Hafez Karkut

Produced by: Sharq.Org
Part of the Curated Collection: Syrian Histories,
Original Interview Length:
Interview Location: Turkey
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"There was no genuine Ministry of Culture to take care of our talents; it was more of a Ministry of Cultural Pretence, which was more like a box that enclosed writers in order to control their creations."

Hafez Karkut was still a child when he moved from As-Suwayda' province to Damascus, where his brothers were studying at the university. He lived in the Mazzeh area. There were many residential projects under construction in the Mazzeh Villas district. Houses were distributed to members of housing associations, most of whom were employees from various areas such as Daraa, As-Suwayda' and Homs, in addition to those who came from areas in the Damascus province.

“We grew up in an atmosphere where we used to hear different Syrian dialects in a single residential building. It was within this beautiful diversity that we felt the spirit of Syrian society. This enriched and cultivated my writing experience in later times.”

Hafez believes that his sweet childhood in the 1960s, which reflected the reality of the social environment in Syria then, began to change in the 1970s. Those years witnessed a change in the character of the Damascene urban life with an increasing militarization of society. This was true even in schools, where a system of military education was introduced.

Hafez started playwriting while at school. After he graduated from the Faculty of Agricultural Engineering in 1988, he worked in the public sector for a few months but did not like it. He preferred to remain free and to dedicate himself fully to writing.

At the start of his career, Hafez wrote episodes for the famous Syrian series "Maraya" directed by Yasser Al-Azma. The series leveled a social and political critique at the prevailing Syrian reality, and presented problematic issues in a comic way. He says: “The regime allowed some of these works to be shown on TV as a means of venting frustration; they allowed a measure of protest but this was kept under the regime's control.”

After that Hafez wrote the play "The File" as part of the activities organized in 1999 for the "Beirut the Capital of Arab Culture". Later he moved into drama writing and wrote scripts for a comic series called “The Opportunity of a Lifetime." Hafez says: “We were writing in an environment akin to a minefield. We were torn between, on the one hand, the constant fear of making an error and the pressure we felt from the security services, and on the other hand, our desire to freely write without any restrictions. Personally, I feel I managed to address this despite the strict censorship of TV production because television shows reach every single person in their own home.”

Hafez believes that the ruling regime was aware of the importance of television shows as a serious weapon it could direct at will. It wasn’t permissible to promote any writer, director or actor who was not under the authorities' control. In this way, certain writers could be erased from public consciousness, while artificially produced actors close to the ruling power could be made famous. These same actor would often possess ties to the intelligence services and the Republican Palace.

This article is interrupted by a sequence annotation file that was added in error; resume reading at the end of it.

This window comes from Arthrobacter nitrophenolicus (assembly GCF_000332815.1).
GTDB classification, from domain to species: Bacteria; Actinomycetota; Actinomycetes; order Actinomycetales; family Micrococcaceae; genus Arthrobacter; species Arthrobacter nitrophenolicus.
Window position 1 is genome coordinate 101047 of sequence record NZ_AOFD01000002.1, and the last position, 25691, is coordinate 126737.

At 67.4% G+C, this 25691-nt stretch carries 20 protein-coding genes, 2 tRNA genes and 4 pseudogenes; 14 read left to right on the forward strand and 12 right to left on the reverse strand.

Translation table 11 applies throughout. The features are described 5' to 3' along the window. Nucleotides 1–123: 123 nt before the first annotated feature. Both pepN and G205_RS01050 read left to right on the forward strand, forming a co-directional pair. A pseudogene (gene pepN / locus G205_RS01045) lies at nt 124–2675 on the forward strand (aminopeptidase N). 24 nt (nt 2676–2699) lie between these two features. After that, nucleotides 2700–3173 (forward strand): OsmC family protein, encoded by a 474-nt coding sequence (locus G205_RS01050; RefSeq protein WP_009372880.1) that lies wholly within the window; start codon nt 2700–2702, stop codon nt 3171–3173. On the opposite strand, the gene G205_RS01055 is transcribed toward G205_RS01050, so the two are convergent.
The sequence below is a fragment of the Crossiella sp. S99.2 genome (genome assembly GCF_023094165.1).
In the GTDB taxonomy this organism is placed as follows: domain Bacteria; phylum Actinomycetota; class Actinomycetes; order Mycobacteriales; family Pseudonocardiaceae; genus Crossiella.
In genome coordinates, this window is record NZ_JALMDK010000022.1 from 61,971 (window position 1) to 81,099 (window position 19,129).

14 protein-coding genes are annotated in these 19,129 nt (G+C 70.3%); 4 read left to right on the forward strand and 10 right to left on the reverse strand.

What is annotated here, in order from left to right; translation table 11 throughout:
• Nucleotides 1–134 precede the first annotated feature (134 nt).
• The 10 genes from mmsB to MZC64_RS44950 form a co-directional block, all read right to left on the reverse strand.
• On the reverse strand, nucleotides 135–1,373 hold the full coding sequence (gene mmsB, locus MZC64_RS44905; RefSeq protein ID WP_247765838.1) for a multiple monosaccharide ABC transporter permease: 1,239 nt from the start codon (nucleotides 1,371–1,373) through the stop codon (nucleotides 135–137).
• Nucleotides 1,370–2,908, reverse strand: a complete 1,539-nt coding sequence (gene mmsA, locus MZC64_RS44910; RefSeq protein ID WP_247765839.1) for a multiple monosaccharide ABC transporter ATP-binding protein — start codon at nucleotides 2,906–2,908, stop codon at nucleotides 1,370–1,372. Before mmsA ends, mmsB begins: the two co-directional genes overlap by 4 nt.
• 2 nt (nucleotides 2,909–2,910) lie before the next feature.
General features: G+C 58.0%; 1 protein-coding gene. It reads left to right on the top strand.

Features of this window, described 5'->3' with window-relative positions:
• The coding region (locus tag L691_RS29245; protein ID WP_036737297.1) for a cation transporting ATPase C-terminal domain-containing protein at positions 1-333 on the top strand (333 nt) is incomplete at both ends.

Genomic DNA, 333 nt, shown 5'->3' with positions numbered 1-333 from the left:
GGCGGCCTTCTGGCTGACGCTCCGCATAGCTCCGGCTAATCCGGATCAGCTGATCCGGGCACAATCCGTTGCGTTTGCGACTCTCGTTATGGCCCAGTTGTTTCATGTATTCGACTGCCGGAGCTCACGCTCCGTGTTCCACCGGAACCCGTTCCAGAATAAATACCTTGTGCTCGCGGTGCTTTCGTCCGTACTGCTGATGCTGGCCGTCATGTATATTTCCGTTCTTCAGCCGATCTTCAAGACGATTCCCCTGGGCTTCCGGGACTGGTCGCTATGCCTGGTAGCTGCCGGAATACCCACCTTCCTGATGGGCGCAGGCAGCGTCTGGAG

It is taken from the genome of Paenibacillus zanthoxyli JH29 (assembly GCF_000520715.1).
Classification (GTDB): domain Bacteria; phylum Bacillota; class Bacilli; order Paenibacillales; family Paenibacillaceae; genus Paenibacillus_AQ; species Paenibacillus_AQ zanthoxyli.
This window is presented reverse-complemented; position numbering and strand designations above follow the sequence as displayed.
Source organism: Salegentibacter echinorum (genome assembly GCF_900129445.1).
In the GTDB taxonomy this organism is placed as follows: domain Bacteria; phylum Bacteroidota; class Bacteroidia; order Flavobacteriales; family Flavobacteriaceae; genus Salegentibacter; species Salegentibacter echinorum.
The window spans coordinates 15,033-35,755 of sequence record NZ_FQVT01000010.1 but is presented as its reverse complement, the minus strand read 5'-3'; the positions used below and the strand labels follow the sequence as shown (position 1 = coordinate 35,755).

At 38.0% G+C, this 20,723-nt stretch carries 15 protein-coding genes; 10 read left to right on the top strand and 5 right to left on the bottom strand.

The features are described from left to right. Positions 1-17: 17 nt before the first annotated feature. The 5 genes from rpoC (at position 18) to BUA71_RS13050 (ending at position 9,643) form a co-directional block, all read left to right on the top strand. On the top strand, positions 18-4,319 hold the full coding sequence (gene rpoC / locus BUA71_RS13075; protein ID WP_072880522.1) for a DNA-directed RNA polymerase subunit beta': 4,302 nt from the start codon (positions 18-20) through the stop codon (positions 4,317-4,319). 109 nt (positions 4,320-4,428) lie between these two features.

There was no genuine Ministry of Culture to take care of our talents; it was more of a Ministry of Cultural Pretence, which was more like a box that enclosed writers in order to control their creations.

During his career, Hafez wrote many scripts intended for successful TV shows that were enthusiastically received by the public, including "Maraya", "Opportunity of a Lifetime", "The Echo of the Spirit" and "The Children of Qamariya" among others. Hafez says that the society of As-Suwayda’ province where he belonged had a role in enriching his perception and writing creativity. “As-Suwayda is extremely rich in terms of folkloric, popular and cultural heritage. Its customs are close to those of the Arab tribes that surround it and extend up to the Syrian Jezireh. There you had Arab hostels that did not close their doors day or night and which received guests and travelers alike. These places were similar to schools, places where we learned good values and traditions. Sometimes we listened to poetry and heroic stories there, and it is worth mentioning that this region had been fully literate since the end of the nineteenth century.”

Hafez wrote "The Children of Qamariyah", a work classified as one of the "Shami environment" series. Hafez tried to represent the old Shami environment in a different way from prevailing stereotypes in this series. A large part of the "Shami environment" related works during the renaissance period of Syrian drama was aimed at profit. At the same time, another group of TV shows was marketing the idea of destroying the ancient cultural heritage of the city of Damascus. It seems that there was a deliberate policy to destroy Syrian society, its capital and the Damascene cultural, moral and human heritage on all levels, including in terms of television and dramatic production."